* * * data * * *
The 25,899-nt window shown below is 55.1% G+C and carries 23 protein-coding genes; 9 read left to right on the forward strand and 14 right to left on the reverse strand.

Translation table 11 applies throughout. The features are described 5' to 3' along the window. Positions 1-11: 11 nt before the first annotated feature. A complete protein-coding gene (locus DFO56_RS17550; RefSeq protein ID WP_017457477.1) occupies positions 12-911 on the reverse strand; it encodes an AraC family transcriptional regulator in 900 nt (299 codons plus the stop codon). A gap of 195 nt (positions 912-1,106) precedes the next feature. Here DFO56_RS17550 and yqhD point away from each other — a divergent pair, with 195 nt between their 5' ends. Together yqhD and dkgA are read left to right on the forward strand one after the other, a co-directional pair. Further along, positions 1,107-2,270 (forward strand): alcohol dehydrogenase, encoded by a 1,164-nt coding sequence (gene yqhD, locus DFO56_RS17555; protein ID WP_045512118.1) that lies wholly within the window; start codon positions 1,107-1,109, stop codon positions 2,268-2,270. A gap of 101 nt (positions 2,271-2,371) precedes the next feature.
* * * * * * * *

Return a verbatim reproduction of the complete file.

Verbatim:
The 25,899-nt window shown below is 55.1% G+C and carries 23 protein-coding genes; 9 read left to right on the forward strand and 14 right to left on the reverse strand.

Translation table 11 applies throughout. The features are described 5' to 3' along the window. Positions 1-11: 11 nt before the first annotated feature. A complete protein-coding gene (locus DFO56_RS17550; RefSeq protein ID WP_017457477.1) occupies positions 12-911 on the reverse strand; it encodes an AraC family transcriptional regulator in 900 nt (299 codons plus the stop codon). A gap of 195 nt (positions 912-1,106) precedes the next feature. Here DFO56_RS17550 and yqhD point away from each other — a divergent pair, with 195 nt between their 5' ends. Together yqhD and dkgA are read left to right on the forward strand one after the other, a co-directional pair. Further along, positions 1,107-2,270 (forward strand): alcohol dehydrogenase, encoded by a 1,164-nt coding sequence (gene yqhD, locus DFO56_RS17555; protein ID WP_045512118.1) that lies wholly within the window; start codon positions 1,107-1,109, stop codon positions 2,268-2,270. A gap of 101 nt (positions 2,271-2,371) precedes the next feature.